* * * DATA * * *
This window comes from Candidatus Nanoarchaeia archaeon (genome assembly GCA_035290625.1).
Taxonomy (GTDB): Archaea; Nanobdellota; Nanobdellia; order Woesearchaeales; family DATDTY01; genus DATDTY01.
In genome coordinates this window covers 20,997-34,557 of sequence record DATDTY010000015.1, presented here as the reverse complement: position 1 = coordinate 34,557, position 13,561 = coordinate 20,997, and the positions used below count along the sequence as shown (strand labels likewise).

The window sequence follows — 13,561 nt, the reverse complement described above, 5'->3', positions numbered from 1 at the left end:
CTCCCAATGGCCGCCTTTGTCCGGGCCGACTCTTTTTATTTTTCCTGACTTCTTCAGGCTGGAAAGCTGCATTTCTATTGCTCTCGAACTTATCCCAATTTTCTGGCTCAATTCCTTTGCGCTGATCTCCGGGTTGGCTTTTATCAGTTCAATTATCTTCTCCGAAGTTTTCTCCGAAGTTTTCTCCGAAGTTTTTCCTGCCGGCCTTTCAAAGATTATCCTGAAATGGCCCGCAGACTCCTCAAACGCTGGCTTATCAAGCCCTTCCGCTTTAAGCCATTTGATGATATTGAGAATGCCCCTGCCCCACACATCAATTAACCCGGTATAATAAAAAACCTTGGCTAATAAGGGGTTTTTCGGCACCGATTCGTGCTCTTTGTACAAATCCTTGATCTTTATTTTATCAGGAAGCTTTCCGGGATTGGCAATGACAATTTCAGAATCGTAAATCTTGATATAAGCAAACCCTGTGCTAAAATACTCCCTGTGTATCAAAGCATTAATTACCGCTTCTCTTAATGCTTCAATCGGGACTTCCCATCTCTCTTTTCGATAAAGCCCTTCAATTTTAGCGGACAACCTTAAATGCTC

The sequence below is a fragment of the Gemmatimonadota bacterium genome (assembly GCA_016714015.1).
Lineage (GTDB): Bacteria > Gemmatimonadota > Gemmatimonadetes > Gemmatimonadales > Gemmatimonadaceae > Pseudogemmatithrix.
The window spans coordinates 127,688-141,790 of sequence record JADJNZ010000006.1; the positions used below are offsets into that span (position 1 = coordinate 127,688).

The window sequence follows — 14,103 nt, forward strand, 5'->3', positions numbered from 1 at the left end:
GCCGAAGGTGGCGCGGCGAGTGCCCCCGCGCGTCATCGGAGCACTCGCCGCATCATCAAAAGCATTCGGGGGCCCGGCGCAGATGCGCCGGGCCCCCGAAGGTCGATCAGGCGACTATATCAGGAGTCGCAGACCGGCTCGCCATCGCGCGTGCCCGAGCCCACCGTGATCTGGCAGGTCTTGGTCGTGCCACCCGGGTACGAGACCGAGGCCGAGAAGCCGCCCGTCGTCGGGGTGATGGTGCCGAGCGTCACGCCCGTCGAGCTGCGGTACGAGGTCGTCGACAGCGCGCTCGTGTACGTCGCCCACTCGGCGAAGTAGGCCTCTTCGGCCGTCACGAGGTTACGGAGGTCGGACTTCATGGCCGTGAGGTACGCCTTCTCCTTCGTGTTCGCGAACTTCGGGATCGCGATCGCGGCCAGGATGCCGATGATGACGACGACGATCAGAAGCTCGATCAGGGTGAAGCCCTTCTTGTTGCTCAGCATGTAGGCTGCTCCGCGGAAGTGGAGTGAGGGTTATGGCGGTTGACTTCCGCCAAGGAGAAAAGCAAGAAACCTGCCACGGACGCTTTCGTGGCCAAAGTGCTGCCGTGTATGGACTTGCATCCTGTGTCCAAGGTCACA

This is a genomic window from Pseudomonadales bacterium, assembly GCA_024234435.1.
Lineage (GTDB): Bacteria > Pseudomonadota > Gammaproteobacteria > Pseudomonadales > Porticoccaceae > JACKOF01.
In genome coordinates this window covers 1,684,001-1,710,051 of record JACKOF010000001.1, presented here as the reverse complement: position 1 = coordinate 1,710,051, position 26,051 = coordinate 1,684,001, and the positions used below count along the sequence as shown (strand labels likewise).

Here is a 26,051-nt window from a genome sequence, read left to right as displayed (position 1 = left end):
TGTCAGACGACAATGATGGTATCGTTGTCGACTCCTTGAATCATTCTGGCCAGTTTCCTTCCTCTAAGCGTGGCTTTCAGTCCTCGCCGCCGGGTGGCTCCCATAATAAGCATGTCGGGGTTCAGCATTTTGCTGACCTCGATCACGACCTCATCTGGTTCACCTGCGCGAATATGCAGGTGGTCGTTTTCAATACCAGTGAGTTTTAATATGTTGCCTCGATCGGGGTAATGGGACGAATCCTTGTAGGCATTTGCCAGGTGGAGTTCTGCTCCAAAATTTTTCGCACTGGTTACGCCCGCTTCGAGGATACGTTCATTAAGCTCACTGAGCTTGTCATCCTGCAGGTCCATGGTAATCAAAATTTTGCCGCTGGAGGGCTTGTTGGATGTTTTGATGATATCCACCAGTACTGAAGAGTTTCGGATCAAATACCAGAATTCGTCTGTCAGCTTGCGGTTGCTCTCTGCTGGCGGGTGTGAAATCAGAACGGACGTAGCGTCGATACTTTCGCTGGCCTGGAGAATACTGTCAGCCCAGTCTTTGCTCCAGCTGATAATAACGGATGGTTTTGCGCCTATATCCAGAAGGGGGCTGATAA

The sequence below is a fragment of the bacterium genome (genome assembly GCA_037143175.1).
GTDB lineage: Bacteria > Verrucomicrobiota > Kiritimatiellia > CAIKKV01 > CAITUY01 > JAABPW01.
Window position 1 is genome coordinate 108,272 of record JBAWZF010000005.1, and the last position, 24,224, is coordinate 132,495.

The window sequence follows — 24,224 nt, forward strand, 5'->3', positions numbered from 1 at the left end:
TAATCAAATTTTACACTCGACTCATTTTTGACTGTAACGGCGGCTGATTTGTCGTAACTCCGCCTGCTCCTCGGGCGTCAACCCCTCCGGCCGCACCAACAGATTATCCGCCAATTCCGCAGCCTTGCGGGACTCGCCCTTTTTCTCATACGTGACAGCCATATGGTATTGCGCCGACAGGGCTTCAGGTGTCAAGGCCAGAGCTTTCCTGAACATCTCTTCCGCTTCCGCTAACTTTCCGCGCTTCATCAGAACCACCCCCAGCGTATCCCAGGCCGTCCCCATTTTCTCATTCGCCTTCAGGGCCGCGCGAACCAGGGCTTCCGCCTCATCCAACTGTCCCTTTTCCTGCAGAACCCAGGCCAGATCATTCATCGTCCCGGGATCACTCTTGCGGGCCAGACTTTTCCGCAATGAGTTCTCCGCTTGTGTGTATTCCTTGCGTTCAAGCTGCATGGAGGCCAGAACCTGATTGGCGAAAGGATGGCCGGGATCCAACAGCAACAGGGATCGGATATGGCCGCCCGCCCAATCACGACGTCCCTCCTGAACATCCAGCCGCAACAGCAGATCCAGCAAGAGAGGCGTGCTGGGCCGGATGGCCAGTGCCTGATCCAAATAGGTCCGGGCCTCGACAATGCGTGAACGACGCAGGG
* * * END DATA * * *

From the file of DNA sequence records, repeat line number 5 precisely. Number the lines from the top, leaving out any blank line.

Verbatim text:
CTCCCAATGGCCGCCTTTGTCCGGGCCGACTCTTTTTATTTTTCCTGACTTCTTCAGGCTGGAAAGCTGCATTTCTATTGCTCTCGAACTTATCCCAATTTTCTGGCTCAATTCCTTTGCGCTGATCTCCGGGTTGGCTTTTATCAGTTCAATTATCTTCTCCGAAGTTTTCTCCGAAGTTTTCTCCGAAGTTTTTCCTGCCGGCCTTTCAAAGATTATCCTGAAATGGCCCGCAGACTCCTCAAACGCTGGCTTATCAAGCCCTTCCGCTTTAAGCCATTTGATGATATTGAGAATGCCCCTGCCCCACACATCAATTAACCCGGTATAATAAAAAACCTTGGCTAATAAGGGGTTTTTCGGCACCGATTCGTGCTCTTTGTACAAATCCTTGATCTTTATTTTATCAGGAAGCTTTCCGGGATTGGCAATGACAATTTCAGAATCGTAAATCTTGATATAAGCAAACCCTGTGCTAAAATACTCCCTGTGTATCAAAGCATTAATTACCGCTTCTCTTAATGCTTCAATCGGGACTTCCCATCTCTCTTTTCGATAAAGCCCTTCAATTTTAGCGGACAACCTTAAATGCTC